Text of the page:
Potential for overt renal decompensation.1 Increased risk of renal toxicity in patients with renal or hepatic impairment or heart failure, in geriatric patients, in patients with volume depletion, and in those receiving a diuretic, ACE inhibitor, or angiotensin II receptor antagonist.1 b

Sensitivity Reactions


Anaphylactoid reactions (e.g., anaphylaxis, angioedema) reported.1

Immediate medical intervention and discontinuance for anaphylaxis.1

Avoid in patients with aspirin triad (aspirin sensitivity, asthma, nasal polyps); caution in patients with asthma.1

Dermatologic Reactions

Serious skin reactions (e.g., exfoliative dermatitis, Stevens-Johnson syndrome, toxic epidermal necrolysis) reported; can occur without warning.1 Discontinue at first appearance of rash or any other signs of hypersensitivity (e.g., blisters, fever, pruritus).1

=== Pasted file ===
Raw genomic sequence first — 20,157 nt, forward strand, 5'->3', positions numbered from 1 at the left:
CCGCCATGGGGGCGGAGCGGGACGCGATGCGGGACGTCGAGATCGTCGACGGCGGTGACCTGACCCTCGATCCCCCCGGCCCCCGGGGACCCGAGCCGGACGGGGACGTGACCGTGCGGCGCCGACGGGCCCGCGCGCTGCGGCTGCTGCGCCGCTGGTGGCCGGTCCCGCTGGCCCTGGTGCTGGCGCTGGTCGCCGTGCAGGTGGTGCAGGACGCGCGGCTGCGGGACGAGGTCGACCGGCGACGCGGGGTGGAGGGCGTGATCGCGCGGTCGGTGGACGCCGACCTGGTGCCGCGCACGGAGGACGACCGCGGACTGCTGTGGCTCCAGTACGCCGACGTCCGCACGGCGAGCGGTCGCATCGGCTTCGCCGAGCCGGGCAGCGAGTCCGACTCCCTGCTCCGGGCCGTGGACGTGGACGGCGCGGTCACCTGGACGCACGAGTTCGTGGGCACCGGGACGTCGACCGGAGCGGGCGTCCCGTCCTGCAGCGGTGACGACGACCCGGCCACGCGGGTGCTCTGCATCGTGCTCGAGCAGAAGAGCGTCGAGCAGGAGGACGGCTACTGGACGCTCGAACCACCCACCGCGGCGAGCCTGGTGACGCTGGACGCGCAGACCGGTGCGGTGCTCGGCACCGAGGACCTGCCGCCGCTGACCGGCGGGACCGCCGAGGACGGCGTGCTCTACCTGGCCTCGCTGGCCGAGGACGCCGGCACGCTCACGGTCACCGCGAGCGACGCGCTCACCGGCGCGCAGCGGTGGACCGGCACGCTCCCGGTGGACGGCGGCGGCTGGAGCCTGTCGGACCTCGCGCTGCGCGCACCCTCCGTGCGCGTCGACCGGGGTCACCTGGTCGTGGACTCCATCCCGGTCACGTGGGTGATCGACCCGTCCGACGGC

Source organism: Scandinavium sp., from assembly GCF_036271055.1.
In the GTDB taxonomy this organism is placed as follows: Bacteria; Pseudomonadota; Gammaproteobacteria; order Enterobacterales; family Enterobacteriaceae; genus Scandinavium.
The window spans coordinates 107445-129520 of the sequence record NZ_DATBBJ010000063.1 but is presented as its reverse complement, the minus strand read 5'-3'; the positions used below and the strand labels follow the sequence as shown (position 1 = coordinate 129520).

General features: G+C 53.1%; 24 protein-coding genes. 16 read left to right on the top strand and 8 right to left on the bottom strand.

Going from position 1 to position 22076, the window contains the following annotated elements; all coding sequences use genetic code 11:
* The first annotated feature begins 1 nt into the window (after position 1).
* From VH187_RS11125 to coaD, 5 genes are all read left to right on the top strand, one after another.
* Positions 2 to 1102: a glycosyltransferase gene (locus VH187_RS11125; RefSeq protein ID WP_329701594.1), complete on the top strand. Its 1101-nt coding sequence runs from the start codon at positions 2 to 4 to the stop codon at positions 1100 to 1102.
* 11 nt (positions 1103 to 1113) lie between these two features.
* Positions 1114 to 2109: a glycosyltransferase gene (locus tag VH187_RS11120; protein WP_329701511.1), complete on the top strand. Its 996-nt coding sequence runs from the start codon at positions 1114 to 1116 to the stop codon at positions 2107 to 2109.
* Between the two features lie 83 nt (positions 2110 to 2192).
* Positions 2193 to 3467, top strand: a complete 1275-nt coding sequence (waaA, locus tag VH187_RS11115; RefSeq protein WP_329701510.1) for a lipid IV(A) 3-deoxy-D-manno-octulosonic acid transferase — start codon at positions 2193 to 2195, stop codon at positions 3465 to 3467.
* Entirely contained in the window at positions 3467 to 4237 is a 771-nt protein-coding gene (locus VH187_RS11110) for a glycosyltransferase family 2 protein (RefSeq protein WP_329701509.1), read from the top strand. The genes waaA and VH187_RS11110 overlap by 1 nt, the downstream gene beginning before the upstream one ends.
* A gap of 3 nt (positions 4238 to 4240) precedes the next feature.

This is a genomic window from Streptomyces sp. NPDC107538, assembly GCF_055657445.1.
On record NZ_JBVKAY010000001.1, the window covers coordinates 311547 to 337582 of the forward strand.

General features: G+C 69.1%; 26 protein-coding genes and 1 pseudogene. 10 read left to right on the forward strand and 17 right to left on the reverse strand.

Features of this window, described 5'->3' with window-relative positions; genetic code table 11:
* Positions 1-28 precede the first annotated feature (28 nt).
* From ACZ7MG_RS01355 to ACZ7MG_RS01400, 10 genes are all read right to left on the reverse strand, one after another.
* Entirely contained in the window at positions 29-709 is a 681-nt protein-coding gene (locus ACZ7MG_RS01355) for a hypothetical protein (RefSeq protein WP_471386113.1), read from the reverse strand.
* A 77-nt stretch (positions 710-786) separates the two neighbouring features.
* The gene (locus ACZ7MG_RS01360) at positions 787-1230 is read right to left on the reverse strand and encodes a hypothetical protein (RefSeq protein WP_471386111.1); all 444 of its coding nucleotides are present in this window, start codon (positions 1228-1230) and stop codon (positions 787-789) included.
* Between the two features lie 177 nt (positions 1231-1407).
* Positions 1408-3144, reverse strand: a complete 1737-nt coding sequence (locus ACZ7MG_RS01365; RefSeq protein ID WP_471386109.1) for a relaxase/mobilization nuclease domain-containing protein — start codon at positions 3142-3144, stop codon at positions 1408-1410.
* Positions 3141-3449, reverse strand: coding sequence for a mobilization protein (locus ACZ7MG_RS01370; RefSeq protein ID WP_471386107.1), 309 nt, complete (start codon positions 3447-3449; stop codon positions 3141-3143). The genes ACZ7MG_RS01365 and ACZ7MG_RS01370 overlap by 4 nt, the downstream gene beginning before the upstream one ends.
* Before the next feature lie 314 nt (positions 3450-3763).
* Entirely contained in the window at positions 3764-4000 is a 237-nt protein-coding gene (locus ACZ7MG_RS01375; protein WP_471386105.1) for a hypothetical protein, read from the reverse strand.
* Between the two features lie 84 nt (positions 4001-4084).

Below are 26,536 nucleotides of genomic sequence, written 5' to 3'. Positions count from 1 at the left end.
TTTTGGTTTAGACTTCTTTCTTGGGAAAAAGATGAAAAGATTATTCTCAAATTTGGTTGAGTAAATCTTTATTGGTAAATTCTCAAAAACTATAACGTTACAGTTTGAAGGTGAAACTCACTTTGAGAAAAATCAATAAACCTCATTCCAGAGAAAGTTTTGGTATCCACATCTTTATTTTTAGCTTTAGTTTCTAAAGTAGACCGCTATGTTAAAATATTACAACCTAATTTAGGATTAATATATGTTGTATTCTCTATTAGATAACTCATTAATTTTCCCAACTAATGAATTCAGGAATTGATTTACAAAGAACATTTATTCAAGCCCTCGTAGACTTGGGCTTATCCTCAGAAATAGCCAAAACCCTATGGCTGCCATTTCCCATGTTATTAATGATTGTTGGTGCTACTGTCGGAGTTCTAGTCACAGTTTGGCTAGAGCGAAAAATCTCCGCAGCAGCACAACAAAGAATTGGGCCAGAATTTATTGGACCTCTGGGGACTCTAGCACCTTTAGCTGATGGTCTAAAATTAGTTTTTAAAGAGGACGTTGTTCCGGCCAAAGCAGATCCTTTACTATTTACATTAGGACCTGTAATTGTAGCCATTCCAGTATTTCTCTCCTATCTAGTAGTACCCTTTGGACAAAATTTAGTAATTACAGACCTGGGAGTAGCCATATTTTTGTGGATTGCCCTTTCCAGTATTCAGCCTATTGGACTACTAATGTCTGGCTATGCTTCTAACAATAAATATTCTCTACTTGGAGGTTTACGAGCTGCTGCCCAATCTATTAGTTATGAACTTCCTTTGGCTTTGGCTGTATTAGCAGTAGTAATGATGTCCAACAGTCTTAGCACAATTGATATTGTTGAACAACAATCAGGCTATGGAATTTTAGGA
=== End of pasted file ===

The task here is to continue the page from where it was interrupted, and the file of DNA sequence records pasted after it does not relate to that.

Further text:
Rash on sun-exposed areas of the body reported.1

General Precautions

Hepatic Effects

Severe reactions including jaundice, fatal fulminant hepatitis, liver necrosis, and hepatic failure (sometimes fatal) reported rarely with NSAIAs.1

Elevations of serum ALT or AST reported.1

Monitor for symptoms and/or signs suggesting liver dysfunction; monitor abnormal liver function test results.1 Discontinue if signs or symptoms of liver disease or systemic manifestation (e.g., eosinophilia, rash) occur or if liver function test abnormalities persist or worsen.1

Hematologic Effects

Anemia reported rarely.1 Determine hemoglobin concentration or hematocrit in patients receiving long-term therapy if signs or symptoms of anemia occur.1

May inhibit platelet aggregation and prolong bleeding time.1

Other Precautions

Not a substitute for corticosteroid therapy; not effective in the management of adrenal insufficiency.1